New research was presented at Kidney Week 2020 Reimagined, the virtual annual meeting of the American Society of Nephrology.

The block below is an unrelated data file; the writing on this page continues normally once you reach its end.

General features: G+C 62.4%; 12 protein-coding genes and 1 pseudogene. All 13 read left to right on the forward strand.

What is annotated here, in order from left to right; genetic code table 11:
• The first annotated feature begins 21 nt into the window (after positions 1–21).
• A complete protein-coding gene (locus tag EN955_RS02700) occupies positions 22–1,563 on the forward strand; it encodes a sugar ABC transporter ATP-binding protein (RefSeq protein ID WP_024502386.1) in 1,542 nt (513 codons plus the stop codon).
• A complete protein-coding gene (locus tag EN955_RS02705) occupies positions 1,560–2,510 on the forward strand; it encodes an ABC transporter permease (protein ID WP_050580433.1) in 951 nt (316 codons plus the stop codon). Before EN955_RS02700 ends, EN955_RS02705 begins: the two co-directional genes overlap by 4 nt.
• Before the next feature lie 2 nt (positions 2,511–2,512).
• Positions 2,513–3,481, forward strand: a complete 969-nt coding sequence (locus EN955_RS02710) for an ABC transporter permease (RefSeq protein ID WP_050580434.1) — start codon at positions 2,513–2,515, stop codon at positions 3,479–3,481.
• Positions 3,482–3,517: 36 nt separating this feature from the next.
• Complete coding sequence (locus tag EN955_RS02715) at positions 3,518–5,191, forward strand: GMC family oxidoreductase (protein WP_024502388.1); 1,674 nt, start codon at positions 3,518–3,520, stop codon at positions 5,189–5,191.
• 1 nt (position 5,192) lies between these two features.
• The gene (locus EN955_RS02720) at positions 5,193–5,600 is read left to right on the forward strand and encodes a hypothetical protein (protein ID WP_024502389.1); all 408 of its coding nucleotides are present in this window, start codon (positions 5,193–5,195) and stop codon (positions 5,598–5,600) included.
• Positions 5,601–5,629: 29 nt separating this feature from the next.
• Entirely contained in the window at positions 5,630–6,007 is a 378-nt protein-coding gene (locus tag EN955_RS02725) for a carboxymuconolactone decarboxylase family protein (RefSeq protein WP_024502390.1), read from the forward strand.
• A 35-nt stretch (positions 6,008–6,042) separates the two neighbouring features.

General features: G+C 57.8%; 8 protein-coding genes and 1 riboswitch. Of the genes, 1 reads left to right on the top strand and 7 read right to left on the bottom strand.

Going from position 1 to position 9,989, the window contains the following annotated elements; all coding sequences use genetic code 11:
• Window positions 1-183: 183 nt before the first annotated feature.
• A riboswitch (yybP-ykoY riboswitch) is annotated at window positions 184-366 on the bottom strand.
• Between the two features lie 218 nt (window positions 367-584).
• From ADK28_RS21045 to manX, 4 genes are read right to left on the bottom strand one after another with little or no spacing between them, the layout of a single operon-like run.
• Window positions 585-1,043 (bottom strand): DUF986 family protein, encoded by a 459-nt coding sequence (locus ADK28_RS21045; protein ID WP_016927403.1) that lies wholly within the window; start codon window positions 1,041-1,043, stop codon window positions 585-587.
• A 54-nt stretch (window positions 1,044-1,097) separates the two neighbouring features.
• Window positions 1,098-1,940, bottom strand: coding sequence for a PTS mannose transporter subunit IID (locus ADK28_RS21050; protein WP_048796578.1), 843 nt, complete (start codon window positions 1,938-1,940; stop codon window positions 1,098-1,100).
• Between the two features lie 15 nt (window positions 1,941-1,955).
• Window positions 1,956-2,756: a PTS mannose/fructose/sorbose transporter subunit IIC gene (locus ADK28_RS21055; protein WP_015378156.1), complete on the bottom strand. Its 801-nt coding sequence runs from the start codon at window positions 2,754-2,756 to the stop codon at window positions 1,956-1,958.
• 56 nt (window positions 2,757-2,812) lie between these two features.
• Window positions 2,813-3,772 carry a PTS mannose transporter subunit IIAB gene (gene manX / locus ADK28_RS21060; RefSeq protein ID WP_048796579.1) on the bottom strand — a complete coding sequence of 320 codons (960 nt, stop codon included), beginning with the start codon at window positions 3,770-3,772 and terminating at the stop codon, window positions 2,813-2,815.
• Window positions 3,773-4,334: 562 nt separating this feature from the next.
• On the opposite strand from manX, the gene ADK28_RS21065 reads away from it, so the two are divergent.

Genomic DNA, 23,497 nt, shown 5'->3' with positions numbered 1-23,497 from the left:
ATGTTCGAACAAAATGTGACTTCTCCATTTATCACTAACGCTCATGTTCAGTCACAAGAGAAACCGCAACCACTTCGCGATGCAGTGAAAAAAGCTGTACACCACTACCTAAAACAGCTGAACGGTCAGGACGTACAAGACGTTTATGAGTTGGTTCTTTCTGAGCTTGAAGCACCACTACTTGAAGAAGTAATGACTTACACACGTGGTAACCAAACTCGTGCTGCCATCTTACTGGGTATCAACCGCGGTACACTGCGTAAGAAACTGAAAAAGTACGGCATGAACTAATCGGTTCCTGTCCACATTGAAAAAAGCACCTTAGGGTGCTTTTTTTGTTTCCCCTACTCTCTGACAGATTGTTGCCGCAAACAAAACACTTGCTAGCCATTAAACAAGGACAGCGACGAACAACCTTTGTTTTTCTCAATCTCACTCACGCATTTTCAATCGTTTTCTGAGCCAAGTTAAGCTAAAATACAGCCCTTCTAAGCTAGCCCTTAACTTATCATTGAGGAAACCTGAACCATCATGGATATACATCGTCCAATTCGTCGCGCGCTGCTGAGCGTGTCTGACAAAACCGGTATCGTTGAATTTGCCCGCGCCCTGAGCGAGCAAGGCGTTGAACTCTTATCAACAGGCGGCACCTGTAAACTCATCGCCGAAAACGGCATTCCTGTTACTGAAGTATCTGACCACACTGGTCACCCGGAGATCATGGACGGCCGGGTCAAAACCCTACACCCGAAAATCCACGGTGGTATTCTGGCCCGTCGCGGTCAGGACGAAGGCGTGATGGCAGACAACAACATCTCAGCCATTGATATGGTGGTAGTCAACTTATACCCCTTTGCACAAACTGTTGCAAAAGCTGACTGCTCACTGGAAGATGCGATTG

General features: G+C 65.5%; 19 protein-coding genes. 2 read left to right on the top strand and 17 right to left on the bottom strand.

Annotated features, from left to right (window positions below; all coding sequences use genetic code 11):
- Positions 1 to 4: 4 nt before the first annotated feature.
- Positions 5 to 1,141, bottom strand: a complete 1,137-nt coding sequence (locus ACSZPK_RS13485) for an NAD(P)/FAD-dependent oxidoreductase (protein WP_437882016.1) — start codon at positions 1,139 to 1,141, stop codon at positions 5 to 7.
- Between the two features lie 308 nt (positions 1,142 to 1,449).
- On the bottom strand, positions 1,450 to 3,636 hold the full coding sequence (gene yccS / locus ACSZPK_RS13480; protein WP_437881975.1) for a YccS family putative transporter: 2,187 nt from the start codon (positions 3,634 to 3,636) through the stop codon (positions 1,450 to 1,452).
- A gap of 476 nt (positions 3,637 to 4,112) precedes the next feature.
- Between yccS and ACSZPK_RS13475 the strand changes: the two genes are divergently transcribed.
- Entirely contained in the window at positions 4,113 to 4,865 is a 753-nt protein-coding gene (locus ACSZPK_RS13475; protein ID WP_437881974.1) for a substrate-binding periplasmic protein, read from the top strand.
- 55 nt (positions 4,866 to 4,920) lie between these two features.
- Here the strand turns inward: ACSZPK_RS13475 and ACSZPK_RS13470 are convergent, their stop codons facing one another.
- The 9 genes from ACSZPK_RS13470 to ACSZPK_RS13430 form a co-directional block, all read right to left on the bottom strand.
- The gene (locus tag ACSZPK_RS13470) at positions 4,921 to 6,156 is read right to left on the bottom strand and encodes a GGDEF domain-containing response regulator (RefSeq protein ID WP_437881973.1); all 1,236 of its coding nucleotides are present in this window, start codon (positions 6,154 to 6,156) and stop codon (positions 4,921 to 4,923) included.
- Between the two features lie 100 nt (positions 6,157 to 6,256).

Increased risk of hemodialysis catheter-related bloodstream infections (HD-CRBSIs) are a major morbidity associated with the use of central venous hemodialysis catheters, evidence indicates. However randomized trials testing systematic interventions to reduce this burden are lacking. With study investigators finding a wide variation in practice of catheter care upon surveying 48 renal services, they implemented a suite of evidence-based interventions at 37 locations during three phases: at insertion of the hemodialysis catheter, during catheter maintenance, and during the removal of the catheter. Outcomes prior to the intervention were compared with those during the nearly 29-month intervention phase. Event rates for confirmed HD-CRBSI were 0.313 per 1,000 catheter days prior to the invention and 0.240 per 1,000 catheter days during. The intervention also did no reduce rates of suspected possible HD-CRBSI (RR, 0.54), confirmed and suspected/possible HD-CRBSI (RR, 0.97), total HD-CRBSI-related infection (RR, 0.71). Also, no differences were seen in pre-specified sub-group analysis, including in service sizes less than a median of 63 patients (RR, 1.07) or larger than 63 patients (RR, 1.14), when assessing only patients who required a change to dressing or catheter-locking solution during the intervention (RR, 1.15) or when limited only to patients who didn’t require this during the intervention (RR, 1.31). The presenting author highlights that although the intervention failed to reduce the number of bloodstream infections, the total rate remained generally low at a national level.